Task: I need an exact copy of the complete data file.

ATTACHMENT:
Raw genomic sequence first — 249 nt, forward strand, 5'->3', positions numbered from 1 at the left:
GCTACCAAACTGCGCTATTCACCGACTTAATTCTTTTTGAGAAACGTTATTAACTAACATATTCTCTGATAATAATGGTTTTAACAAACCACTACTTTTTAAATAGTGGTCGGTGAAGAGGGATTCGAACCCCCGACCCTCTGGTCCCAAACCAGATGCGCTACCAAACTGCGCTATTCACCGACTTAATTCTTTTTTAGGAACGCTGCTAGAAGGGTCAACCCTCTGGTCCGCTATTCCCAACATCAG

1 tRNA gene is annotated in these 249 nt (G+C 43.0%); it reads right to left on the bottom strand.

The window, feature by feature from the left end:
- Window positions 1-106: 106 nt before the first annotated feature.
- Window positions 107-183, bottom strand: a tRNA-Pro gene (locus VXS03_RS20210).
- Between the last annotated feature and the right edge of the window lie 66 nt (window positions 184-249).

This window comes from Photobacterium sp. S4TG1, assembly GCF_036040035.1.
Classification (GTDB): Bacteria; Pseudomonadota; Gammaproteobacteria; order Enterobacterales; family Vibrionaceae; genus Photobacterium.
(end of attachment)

Raw genomic sequence first — 249 nt, forward strand, 5'->3', positions numbered from 1 at the left:
GCTACCAAACTGCGCTATTCACCGACTTAATTCTTTTTGAGAAACGTTATTAACTAACATATTCTCTGATAATAATGGTTTTAACAAACCACTACTTTTTAAATAGTGGTCGGTGAAGAGGGATTCGAACCCCCGACCCTCTGGTCCCAAACCAGATGCGCTACCAAACTGCGCTATTCACCGACTTAATTCTTTTTTAGGAACGCTGCTAGAAGGGTCAACCCTCTGGTCCGCTATTCCCAACATCAG

1 tRNA gene is annotated in these 249 nt (G+C 43.0%); it reads right to left on the bottom strand.

The window, feature by feature from the left end:
- Window positions 1-106: 106 nt before the first annotated feature.
- Window positions 107-183, bottom strand: a tRNA-Pro gene (locus VXS03_RS20210).
- Between the last annotated feature and the right edge of the window lie 66 nt (window positions 184-249).

This window comes from Photobacterium sp. S4TG1, assembly GCF_036040035.1.
Classification (GTDB): Bacteria; Pseudomonadota; Gammaproteobacteria; order Enterobacterales; family Vibrionaceae; genus Photobacterium.